Max Weber: The Ideal Type
The Ideal Type
In his effort to escape from the individualizing and particularizing approach of German Geisteswissenschaft and historicism, Weber developed a key conceptual tool, the notion of the ideal type. It will be recalled that Weber argued that no scientific system is ever capable of reproducing all concrete reality, nor can any conceptual apparatus ever do full justice to the infinite diversity of particular phenomena. All science involves selection as well as abstraction. Yet the social scientist can easily be caught in a dilemma when he chooses his conceptual apparatus. When his concepts are very general--as when he attempts to explain capitalism or Protestantism by subsuming them under the general concepts of economics or religion--he is likely to leave out what is most distinctive to them. When, on the other hand, he uses the traditional conceptualizations of the historian and particularizes the phenomenon under discussion, he allows no room for comparison with related phenomena. The notion of the ideal type was meant to provide escape from this dilemma.
An ideal type is an analytical construct that serves the investigator as a measuring rod to ascertain similarities as well as deviations in concrete cases. It provides the basic method for comparative study. "An ideal type is formed by the one-sided accentuation of one or more points of view and by the synthesis of a great many diffuse, discrete, more or less present and occasionally absent concrete individual phenomena, which are arranged according to those one-sidedly emphasized viewpoints into a unified anlaytical construct." An ideal type is not meant to refer to moral ideals. There can be an ideal type of a brothel or of a chapel. Nor did Weber mean to refer to statistical averages. Average Protestants in a given region or at a give time may be quite different from ideal typical Protestants. The ideal type involves an accentuation of typical courses of conduct. Many of Weber's ideal types refer to collectivities rather than to the social actions of individuals, but social relationships within collectivities are always built upon the probability that component actors will engage in expected social actions. An ideal type never corresponds to concrete reality but always moves at least one step away from it. It is constructed out of certain elements of reality and forms a logically precise and coherent whole, which can never be found as such in that reality. There has never been a full empirical embodiment of the Protestant Ethic, of the "charismatic leader," or of the "exemplary prophet."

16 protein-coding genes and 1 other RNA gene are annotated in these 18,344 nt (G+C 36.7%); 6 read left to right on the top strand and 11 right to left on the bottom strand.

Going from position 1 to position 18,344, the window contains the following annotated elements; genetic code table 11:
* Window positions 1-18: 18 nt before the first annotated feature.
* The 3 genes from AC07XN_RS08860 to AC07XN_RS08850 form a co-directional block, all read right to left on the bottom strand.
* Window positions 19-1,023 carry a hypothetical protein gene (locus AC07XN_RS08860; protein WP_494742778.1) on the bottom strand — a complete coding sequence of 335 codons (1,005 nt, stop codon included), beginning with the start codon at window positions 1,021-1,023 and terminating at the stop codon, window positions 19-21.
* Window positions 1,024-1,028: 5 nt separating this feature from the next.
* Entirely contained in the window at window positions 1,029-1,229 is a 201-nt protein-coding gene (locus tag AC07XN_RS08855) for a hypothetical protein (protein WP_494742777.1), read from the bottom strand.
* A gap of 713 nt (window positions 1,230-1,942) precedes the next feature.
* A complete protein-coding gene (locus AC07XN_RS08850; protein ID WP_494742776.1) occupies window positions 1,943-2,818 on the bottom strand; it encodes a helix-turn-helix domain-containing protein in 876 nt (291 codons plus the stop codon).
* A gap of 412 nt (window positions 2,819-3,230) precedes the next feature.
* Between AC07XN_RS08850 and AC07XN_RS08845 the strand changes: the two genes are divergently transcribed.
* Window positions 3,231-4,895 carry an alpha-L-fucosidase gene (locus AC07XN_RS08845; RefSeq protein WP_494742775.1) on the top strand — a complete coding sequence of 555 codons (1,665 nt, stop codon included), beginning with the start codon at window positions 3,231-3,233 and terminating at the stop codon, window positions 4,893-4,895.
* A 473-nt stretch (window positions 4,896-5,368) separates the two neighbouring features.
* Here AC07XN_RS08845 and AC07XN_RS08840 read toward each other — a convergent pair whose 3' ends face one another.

Ideal types enable one to construct hypotheses linking them with the conditions that brought the phenomenon or event into prominence, or with consequences that follow from its emergence. If we wish to study the religious roots of modern capitalism, it may be advisable to construct an ideal type of Protestant, based on the distinct features of sectarians as these emerged during the Reformation. We shall then be in a position to determine empirically whether the concrete conduct of Protestants in, say, seventeenth-century England did in fact approximate the type and in what specific aspects it failed to do so. This type will further allow us to distinguish between the conduct of men who adhered to Catholic or Protestant religious bodies. We can then proceed to correlations and causal imputations as to the connections between the emergence of Protestantism and that of modern capitalism--both being conceived in ideal typical terms. As Julien Freund puts it, "Being unreal, the ideal type has the merit of offering us a conceptual device with which we can measure real development and clarify the most important elements of empirical reality."
Weber's three kinds of ideal types are distinguished by their levels of abstraction. First are the ideal types rooted in historical particularities, such as the "western city," "the Protestant Ethic," or "modern capitalism," which refer to phenomena that appear only in specific historical periods and in particular cultural areas. A second kind involves abstract elements of social reality--such concepts as "bureaucracy" or "feudalism"--that may be found in a variety of historical and cultural contexts. Finally, there is a third kind of ideal type, which Raymond Aron calls "rationalizing reconstructions of a particular kind of behavior." According to Weber, all propositions in economic theory, for example, fall into this category. They all refer to the ways in which men would behave were they actuated by purely economic motives, were they purely economic men.
From Coser, 1977:223-224.